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Darkness and Dawn
By Andre Norton
Baen BooksISBN: 0-7434-3595-8
Chapter OneDaybreak-2250 a.d.
1 A Thief By Night
A night mist which was almost fog-thick still wrapped most of the Eyrie in a cottony curtain. Beads of moisture gathered on the watcher's bare arms and hide jerkin. He licked the wetness from his lips. But he made no move toward shelter, just as he had not during any of the long black hours behind him.
Hot anger had brought him up on this broken rock point above the village of his tribe. And something which was very close to real heartbreak kept him there. He propped a pointed chin-strong, cleft and stubborn-on the palm of a grimy hand and tried to pick out the buildings which made straight angles in the mist below.
Right before him, of course, was the Star Hall. And as he studied its rough stone walls, his lips drew tight in what was almost a noiseless snarl. To be one of the Star Men, honored by all the tribe, consecrated to the gathering and treasuring of knowledge, to the breaking of new trails and the exploration of lost lands-he, Fors of the Puma Clan, had never dreamed of any other life. Up until the hour of the Council Fire last night he had kept on hoping that he would be given the right to enter the Hall. But he had been a child and a fool to so hope when all the signs had read just the opposite. For five years he had been passed over at the choosing of youths as if he did not exist. Why then should his merits suddenly become diamond-bright on the sixth occasion?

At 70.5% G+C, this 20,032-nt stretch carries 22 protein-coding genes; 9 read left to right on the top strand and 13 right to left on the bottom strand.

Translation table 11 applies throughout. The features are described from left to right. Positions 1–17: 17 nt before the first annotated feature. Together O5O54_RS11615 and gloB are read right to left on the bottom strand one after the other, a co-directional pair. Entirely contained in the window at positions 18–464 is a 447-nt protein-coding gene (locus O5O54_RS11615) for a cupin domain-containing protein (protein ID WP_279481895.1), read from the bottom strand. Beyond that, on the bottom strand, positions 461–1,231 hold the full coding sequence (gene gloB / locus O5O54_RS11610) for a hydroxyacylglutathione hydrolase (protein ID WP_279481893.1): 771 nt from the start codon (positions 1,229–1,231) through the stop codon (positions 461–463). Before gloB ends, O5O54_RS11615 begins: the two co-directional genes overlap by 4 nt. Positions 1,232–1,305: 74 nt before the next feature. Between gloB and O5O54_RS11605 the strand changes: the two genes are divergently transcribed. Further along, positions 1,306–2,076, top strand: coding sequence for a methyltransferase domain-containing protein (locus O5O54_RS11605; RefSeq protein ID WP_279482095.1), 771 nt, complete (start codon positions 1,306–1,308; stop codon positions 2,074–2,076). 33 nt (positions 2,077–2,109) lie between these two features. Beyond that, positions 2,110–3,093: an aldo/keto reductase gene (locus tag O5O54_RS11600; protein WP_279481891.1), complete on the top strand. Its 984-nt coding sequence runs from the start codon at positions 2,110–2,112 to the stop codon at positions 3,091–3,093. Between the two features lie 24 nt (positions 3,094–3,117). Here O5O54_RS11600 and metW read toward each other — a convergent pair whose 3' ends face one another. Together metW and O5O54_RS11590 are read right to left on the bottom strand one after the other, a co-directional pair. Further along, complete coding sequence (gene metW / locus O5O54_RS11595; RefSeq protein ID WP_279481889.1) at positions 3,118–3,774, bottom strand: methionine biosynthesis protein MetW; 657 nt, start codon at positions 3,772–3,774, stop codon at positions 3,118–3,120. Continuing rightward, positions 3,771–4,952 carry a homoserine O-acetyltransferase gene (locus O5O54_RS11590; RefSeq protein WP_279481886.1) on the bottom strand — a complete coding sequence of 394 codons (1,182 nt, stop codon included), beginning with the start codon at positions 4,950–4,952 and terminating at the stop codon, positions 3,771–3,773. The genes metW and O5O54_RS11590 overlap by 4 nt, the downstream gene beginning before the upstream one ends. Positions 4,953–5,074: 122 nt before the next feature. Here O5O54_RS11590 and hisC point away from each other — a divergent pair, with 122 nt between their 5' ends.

Only-his head dropped and his teeth clenched. Only-this was the last year-the very last year for him. Next year he would be over the age limit allowed a novice. When he was passed over last night-
Maybe-if his father had come back from that last exploring venture-If he himself didn't bear the stigma so plainly-His fingers clutched the thick hair on his head, tugging painfully as if he would have it all out by the roots. His hair was the worst! They might have forgotten about his night sight and too-keen hearing. He could have concealed those as soon as he learned how wrong it was to be different. But he could not hide the color of his close-cropped hair. And that had damned him from the day his father had brought him here. Other men had brown or black, or, at the worst, sun-bleached yellow, covering their heads. He had silver white, which showed to all men that he was a mutant, different from the rest of his clan. Mutant! Mutant!